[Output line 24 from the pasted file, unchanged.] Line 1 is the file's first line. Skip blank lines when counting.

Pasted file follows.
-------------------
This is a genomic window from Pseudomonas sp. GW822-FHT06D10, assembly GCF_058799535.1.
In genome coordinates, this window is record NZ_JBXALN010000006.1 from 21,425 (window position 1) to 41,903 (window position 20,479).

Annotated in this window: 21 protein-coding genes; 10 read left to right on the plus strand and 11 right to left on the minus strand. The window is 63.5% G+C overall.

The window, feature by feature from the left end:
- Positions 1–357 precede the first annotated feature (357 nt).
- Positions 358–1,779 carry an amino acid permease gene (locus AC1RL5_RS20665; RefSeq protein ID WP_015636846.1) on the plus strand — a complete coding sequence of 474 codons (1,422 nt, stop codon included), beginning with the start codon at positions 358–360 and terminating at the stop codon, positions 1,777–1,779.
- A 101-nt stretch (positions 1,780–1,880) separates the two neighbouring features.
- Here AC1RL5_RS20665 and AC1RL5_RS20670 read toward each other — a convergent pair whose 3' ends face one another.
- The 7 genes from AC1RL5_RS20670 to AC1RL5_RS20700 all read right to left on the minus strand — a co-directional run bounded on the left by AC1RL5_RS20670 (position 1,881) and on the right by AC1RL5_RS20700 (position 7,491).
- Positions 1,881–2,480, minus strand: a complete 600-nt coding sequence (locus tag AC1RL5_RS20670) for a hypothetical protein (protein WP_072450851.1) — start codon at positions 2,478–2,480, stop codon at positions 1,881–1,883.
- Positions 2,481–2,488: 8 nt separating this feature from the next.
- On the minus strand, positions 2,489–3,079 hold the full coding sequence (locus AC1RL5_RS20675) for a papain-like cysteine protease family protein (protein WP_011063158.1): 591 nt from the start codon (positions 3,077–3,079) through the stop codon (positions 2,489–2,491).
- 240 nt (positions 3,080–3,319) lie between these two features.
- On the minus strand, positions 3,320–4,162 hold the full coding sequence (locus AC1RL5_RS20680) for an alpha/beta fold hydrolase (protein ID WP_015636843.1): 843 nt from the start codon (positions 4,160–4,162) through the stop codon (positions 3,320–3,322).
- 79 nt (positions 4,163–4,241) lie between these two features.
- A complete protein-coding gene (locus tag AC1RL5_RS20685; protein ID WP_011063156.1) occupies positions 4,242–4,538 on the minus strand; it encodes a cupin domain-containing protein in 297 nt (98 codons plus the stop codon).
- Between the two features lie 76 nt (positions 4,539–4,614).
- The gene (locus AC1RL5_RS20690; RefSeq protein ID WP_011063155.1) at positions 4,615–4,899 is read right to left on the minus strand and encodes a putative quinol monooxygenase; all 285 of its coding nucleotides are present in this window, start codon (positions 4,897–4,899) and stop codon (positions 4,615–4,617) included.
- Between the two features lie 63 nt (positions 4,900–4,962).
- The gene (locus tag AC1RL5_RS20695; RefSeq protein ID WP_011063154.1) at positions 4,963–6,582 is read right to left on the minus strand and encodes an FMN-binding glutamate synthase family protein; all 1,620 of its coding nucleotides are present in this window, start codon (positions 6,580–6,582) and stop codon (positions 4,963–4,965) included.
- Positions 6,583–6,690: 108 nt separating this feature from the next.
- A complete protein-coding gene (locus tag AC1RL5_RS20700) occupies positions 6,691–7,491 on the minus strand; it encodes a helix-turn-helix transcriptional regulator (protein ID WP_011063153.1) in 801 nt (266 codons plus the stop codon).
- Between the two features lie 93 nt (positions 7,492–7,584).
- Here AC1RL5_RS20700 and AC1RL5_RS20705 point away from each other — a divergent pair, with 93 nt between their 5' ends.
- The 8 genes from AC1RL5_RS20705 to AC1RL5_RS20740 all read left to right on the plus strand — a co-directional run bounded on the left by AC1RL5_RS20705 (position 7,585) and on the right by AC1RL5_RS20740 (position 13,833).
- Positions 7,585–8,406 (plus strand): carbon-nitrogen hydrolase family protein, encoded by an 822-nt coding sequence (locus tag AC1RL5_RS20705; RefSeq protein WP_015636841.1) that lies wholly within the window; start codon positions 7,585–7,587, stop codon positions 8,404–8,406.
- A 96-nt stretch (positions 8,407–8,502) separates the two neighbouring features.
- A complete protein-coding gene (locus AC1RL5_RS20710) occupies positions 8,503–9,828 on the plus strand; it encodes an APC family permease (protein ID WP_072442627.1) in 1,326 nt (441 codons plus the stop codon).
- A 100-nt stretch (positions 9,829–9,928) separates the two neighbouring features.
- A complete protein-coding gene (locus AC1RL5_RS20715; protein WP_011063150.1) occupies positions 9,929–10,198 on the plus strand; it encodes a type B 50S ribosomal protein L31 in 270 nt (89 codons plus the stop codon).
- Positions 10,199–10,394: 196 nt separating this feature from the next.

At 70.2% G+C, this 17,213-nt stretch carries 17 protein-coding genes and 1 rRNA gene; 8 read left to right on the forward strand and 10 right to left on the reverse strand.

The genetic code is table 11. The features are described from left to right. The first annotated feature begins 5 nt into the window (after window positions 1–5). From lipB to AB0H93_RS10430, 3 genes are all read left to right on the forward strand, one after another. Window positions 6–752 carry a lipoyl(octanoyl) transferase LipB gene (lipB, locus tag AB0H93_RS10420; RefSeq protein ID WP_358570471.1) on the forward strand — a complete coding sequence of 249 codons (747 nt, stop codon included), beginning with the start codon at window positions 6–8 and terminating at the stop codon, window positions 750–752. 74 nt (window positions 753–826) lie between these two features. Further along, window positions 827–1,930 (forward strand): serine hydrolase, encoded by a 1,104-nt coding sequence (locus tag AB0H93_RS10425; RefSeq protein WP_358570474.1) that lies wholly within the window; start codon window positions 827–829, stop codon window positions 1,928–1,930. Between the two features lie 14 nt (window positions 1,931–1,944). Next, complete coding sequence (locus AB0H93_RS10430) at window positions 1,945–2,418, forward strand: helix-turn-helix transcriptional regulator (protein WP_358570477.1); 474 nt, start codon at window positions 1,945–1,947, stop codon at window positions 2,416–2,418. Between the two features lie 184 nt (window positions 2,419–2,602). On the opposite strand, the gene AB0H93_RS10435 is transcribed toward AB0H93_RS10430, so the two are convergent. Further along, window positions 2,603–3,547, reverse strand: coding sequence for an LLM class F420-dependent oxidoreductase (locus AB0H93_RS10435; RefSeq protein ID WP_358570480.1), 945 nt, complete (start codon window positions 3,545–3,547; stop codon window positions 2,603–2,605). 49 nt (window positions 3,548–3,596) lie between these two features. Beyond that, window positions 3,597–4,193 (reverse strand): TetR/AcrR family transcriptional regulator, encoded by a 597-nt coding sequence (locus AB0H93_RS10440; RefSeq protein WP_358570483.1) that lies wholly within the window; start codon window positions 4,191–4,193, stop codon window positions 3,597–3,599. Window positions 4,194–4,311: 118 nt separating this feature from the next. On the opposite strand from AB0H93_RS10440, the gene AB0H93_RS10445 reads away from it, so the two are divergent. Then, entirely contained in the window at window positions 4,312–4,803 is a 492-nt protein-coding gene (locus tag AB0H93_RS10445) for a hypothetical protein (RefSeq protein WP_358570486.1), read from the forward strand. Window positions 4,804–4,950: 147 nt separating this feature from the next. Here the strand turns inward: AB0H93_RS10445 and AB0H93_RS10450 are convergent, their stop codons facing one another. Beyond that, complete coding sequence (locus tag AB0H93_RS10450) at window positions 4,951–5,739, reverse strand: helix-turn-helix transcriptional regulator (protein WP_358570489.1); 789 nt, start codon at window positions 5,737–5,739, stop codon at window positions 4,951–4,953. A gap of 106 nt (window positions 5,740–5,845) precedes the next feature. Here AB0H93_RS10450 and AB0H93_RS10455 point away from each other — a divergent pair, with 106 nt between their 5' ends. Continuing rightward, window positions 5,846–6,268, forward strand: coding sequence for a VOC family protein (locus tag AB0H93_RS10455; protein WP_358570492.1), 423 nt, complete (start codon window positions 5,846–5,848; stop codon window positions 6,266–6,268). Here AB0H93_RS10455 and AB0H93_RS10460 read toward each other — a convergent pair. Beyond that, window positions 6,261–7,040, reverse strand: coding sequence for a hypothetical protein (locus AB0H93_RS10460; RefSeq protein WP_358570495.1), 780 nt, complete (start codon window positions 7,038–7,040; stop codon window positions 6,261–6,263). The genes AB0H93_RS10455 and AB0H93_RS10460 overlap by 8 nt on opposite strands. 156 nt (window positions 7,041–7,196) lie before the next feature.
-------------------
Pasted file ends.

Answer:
- Here AC1RL5_RS20700 and AC1RL5_RS20705 point away from each other — a divergent pair, with 93 nt between their 5' ends.